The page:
Authors: Nhat-Minh Nguyen, Dragan Huterer, Yuewei Wen.

2023-02-02

SceneDreamer: Unbounded 3D Scene Generation from 2D Image Collections

  • Our framework is learned from in-the-wild 2D image collections only, without any 3D annotations
  • The height field represents the surface elevation of 3D scenes, while the semantic field provides detailed scene semantics
  • Lastly, a neural volumetric renderer, learned from 2D image collections through adversarial training, is employed to produce photorealistic images
  • Extensive experiments demonstrate the effectiveness of SceneDreamer and superiority over state-of-the-art methods in generating vivid yet diverse unbounded 3D worlds.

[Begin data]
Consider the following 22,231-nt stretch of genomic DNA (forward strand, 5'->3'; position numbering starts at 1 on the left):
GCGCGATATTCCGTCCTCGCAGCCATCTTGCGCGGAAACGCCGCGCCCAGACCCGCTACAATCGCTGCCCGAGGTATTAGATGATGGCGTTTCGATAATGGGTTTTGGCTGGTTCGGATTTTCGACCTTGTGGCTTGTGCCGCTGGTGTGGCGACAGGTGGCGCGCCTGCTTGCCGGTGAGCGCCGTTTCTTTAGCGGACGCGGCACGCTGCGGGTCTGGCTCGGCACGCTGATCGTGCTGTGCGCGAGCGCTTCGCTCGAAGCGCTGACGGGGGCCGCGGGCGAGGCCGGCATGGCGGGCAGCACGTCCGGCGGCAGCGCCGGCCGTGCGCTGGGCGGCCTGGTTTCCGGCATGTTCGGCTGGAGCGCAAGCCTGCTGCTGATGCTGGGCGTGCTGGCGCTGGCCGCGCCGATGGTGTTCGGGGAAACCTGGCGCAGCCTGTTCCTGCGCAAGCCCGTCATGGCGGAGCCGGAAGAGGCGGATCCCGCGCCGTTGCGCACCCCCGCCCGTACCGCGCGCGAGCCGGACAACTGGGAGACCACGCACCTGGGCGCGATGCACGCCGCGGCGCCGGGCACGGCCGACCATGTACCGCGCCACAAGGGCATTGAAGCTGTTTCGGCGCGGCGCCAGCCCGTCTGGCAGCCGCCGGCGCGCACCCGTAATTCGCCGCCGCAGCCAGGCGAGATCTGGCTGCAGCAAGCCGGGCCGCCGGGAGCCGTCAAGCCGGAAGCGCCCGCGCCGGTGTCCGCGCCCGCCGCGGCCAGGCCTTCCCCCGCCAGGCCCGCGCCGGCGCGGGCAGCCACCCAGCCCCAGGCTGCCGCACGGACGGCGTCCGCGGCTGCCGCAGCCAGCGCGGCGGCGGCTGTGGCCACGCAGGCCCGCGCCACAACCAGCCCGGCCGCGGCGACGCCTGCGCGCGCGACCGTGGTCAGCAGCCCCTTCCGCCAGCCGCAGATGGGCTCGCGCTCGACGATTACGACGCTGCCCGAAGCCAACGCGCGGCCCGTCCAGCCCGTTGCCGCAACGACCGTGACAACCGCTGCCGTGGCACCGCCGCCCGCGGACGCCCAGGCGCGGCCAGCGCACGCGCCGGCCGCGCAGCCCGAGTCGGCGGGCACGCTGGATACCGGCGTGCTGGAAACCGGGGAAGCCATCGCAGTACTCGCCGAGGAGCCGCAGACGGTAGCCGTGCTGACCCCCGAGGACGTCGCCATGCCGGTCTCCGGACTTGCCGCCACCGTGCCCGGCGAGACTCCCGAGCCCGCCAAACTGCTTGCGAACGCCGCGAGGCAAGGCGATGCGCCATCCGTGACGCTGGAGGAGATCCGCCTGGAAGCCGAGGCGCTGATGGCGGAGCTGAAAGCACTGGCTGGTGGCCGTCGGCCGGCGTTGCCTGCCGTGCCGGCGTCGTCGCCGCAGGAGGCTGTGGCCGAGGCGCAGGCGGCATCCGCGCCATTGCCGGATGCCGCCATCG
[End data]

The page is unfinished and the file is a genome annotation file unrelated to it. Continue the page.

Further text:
In this work, we present SceneDreamer, an unconditional generative model for unbounded 3D scenes, which synthesizes large-scale 3D landscapes from random noises. Our framework is learned from in-the-wild 2D image collections only, without any 3D annotations. At the core of SceneDreamer is a principled learning paradigm comprising 1) an efficient yet expressive 3D scene representation, 2) a generative scene parameterization, and 3) an effective renderer that can leverage the knowledge from 2D images. Our framework starts from an efficient bird's-eye-view (BEV) representation generated from simplex noise, which consists of a height field and a semantic field. The height field represents the surface elevation of 3D scenes, while the semantic field provides detailed scene semantics. This BEV scene representation enables 1) representing a 3D scene with quadratic complexity, 2) disentangled geometry and semantics, and 3) efficient training. Furthermore, we propose a novel generative neural hash grid to parameterize the latent space given 3D positions and the scene semantics, which aims to encode generalizable features across scenes. Lastly, a neural volumetric renderer, learned from 2D image collections through adversarial training, is employed to produce photorealistic images. Extensive experiments demonstrate the effectiveness of SceneDreamer and superiority over state-of-the-art methods in generating vivid yet diverse unbounded 3D worlds.